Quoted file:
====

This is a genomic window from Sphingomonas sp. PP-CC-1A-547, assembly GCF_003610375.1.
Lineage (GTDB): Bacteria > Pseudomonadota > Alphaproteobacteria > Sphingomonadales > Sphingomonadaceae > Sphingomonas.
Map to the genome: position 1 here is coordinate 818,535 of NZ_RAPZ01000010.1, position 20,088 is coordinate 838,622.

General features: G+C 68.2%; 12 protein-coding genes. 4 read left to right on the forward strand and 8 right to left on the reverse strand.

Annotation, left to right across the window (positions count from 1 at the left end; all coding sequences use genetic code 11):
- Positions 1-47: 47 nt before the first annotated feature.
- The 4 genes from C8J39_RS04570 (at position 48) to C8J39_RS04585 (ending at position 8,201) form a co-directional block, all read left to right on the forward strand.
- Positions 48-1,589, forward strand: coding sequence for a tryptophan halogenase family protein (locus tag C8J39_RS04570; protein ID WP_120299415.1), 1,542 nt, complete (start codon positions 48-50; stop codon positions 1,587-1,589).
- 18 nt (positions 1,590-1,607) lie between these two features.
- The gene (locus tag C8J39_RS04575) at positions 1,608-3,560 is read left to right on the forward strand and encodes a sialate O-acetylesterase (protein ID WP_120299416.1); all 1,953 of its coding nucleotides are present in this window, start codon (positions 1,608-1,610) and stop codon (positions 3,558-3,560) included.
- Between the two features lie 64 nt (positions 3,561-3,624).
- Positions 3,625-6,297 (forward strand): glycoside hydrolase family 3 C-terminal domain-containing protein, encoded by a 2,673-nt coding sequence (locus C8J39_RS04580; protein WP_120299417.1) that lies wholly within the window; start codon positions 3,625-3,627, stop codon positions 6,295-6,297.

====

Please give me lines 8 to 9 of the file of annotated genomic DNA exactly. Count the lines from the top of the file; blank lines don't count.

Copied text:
- Positions 48-1,589, forward strand: coding sequence for a tryptophan halogenase family protein (locus tag C8J39_RS04570; protein ID WP_120299415.1), 1,542 nt, complete (start codon positions 48-50; stop codon positions 1,587-1,589).
- 18 nt (positions 1,590-1,607) lie between these two features.